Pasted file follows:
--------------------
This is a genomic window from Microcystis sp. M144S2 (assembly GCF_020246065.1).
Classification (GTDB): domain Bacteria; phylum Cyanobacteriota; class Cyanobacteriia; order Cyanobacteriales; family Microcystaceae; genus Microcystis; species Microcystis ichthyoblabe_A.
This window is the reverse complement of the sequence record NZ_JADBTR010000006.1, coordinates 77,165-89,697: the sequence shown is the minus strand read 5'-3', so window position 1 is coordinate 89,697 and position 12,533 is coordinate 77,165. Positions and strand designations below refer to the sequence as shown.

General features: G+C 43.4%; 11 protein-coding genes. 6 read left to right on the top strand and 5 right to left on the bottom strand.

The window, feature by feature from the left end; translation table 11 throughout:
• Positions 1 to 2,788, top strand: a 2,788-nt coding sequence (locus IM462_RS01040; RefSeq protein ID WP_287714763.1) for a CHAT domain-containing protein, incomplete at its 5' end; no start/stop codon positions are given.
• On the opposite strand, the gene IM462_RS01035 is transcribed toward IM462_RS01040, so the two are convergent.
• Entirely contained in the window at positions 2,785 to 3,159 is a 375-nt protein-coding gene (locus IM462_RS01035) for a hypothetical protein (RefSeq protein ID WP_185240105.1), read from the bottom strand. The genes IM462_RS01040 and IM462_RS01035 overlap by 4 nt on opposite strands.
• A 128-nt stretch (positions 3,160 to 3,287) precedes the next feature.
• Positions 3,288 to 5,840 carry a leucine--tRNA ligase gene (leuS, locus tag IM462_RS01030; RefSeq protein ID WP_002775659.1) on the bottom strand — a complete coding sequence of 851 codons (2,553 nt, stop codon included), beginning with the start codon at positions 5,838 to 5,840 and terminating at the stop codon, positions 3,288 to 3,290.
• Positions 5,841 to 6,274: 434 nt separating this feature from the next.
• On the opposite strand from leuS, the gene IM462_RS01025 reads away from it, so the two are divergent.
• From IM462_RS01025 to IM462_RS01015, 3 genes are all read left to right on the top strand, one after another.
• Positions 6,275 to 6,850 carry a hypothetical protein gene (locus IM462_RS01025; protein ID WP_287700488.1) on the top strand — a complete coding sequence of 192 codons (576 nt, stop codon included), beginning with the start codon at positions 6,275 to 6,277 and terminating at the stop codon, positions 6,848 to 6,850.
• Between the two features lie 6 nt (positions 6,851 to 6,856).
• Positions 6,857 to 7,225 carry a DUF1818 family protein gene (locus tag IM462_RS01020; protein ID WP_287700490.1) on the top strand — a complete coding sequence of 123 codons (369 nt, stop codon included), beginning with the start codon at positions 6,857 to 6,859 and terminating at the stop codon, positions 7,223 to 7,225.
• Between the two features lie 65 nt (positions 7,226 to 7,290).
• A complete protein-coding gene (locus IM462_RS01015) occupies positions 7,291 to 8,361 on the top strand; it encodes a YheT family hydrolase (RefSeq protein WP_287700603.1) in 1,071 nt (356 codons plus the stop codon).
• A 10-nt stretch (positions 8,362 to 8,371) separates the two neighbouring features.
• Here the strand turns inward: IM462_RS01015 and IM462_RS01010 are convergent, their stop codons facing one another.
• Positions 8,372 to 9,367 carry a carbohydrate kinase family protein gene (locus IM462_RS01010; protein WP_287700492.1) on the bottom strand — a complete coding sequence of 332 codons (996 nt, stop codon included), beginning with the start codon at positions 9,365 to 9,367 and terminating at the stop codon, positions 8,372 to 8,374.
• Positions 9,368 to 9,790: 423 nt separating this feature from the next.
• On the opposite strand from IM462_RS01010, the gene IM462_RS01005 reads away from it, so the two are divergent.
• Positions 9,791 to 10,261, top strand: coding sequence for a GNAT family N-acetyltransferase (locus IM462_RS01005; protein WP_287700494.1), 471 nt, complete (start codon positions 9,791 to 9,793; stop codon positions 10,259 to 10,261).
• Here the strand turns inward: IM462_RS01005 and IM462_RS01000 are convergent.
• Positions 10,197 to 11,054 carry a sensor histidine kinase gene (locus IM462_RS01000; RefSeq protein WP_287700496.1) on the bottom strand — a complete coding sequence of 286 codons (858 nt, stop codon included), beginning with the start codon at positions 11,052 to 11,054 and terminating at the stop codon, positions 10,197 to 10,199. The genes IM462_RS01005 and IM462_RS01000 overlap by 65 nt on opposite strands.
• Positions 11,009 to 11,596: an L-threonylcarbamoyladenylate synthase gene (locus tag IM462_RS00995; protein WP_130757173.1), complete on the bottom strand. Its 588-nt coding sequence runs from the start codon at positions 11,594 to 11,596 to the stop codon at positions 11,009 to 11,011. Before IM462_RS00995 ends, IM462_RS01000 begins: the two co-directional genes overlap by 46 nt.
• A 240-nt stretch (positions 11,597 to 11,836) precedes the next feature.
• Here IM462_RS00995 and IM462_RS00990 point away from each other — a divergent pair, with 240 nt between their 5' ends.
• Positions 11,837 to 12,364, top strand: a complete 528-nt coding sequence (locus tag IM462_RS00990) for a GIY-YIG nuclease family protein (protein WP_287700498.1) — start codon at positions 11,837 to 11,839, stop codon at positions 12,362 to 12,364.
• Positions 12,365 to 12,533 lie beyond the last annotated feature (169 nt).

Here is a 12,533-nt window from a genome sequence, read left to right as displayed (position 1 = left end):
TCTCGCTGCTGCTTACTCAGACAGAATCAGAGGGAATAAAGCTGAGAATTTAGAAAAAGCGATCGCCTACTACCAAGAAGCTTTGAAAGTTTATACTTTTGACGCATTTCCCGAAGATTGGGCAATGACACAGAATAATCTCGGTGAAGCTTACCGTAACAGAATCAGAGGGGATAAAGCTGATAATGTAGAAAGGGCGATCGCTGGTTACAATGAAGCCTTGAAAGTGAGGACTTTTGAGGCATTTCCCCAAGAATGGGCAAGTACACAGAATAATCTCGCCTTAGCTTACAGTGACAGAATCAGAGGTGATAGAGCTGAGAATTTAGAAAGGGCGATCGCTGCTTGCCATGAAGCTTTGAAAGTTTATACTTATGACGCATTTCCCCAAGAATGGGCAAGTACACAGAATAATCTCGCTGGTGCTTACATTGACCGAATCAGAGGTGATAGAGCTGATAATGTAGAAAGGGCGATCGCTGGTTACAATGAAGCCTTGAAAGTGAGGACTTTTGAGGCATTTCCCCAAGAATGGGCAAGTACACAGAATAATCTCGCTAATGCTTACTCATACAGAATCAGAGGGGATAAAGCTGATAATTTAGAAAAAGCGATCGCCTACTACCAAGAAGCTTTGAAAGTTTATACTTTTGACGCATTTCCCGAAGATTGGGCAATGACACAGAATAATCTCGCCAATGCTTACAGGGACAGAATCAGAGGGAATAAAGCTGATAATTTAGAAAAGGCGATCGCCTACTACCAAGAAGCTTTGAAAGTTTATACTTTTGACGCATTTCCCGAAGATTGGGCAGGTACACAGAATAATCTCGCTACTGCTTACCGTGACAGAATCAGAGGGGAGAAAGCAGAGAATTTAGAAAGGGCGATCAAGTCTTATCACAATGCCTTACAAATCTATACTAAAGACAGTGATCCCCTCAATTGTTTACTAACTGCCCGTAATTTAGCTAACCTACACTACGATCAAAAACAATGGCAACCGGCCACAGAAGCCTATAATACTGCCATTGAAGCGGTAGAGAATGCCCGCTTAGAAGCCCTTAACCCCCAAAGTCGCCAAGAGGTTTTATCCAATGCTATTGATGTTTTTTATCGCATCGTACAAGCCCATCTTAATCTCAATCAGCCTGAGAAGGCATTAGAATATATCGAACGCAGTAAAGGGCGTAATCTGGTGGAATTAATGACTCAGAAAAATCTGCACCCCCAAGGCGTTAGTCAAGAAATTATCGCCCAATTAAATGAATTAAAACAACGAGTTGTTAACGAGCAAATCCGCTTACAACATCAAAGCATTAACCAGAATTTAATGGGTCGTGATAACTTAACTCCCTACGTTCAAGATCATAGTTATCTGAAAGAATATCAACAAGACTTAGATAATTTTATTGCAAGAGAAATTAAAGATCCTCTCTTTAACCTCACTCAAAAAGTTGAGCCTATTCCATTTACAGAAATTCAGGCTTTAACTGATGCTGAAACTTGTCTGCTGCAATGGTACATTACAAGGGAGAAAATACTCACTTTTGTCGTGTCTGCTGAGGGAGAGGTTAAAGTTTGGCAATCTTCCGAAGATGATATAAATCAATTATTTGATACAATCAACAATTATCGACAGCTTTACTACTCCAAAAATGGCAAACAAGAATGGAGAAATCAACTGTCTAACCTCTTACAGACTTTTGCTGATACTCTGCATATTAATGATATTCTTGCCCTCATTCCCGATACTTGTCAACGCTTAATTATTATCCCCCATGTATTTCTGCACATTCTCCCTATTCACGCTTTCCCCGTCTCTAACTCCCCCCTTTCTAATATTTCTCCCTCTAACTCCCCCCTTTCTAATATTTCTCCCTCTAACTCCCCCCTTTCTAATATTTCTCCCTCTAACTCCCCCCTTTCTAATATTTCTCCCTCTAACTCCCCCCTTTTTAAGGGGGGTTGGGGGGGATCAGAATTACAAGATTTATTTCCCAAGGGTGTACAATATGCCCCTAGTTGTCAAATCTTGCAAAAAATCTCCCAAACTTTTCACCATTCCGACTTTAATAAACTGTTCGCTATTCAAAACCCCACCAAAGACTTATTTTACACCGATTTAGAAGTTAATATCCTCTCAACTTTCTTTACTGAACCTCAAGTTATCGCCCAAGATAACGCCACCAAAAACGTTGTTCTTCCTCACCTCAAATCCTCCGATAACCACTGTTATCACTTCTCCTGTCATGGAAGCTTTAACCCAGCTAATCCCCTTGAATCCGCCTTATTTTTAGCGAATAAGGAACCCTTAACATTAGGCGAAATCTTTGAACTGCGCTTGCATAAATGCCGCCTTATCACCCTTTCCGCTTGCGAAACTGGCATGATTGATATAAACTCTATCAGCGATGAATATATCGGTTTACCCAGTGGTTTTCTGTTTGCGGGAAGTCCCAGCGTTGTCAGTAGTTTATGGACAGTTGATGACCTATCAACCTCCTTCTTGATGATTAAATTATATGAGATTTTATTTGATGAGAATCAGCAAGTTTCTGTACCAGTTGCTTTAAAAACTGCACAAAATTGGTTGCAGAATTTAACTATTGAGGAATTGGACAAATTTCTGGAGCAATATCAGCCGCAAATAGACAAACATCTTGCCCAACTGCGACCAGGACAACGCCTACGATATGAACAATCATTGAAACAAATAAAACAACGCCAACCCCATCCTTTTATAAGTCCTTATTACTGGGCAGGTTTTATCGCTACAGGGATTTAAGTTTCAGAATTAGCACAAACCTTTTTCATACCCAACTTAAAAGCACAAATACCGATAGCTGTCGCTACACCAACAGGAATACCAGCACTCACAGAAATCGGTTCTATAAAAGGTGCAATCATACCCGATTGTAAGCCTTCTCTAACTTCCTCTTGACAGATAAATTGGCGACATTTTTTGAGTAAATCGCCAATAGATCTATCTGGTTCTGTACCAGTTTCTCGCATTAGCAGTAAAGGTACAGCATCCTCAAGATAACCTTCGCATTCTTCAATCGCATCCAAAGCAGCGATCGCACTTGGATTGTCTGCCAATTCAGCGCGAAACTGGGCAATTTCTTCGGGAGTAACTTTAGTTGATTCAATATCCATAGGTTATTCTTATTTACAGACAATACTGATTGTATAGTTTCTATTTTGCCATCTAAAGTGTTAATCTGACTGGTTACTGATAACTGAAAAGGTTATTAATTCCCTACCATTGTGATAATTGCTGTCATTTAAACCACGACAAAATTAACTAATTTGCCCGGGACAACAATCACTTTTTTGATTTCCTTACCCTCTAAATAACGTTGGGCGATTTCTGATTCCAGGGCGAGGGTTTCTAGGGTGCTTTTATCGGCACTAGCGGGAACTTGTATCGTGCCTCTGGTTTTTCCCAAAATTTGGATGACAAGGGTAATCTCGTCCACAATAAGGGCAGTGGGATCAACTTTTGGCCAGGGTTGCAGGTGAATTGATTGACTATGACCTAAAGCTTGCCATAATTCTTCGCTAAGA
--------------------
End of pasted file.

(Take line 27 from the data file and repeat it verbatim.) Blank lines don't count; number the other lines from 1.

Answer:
• Positions 11,009 to 11,596: an L-threonylcarbamoyladenylate synthase gene (locus tag IM462_RS00995; protein WP_130757173.1), complete on the bottom strand. Its 588-nt coding sequence runs from the start codon at positions 11,594 to 11,596 to the stop codon at positions 11,009 to 11,011. Before IM462_RS00995 ends, IM462_RS01000 begins: the two co-directional genes overlap by 46 nt.